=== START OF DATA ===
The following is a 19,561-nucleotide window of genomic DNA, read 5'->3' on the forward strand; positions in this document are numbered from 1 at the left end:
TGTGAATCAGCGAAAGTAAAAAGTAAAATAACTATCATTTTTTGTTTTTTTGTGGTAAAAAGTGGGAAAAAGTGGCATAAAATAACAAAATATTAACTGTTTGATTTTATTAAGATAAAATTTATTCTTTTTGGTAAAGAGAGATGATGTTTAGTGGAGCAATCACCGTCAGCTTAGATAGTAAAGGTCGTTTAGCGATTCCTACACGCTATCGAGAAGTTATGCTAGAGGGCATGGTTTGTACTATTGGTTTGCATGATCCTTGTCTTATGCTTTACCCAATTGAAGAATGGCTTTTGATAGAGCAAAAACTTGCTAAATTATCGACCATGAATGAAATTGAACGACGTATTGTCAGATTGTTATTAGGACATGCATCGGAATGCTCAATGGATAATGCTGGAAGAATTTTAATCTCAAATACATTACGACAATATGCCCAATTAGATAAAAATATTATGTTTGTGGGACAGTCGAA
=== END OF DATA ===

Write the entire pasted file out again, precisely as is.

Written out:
The following is a 19,561-nucleotide window of genomic DNA, read 5'->3' on the forward strand; positions in this document are numbered from 1 at the left end:
TGTGAATCAGCGAAAGTAAAAAGTAAAATAACTATCATTTTTTGTTTTTTTGTGGTAAAAAGTGGGAAAAAGTGGCATAAAATAACAAAATATTAACTGTTTGATTTTATTAAGATAAAATTTATTCTTTTTGGTAAAGAGAGATGATGTTTAGTGGAGCAATCACCGTCAGCTTAGATAGTAAAGGTCGTTTAGCGATTCCTACACGCTATCGAGAAGTTATGCTAGAGGGCATGGTTTGTACTATTGGTTTGCATGATCCTTGTCTTATGCTTTACCCAATTGAAGAATGGCTTTTGATAGAGCAAAAACTTGCTAAATTATCGACCATGAATGAAATTGAACGACGTATTGTCAGATTGTTATTAGGACATGCATCGGAATGCTCAATGGATAATGCTGGAAGAATTTTAATCTCAAATACATTACGACAATATGCCCAATTAGATAAAAATATTATGTTTGTGGGACAGTCGAA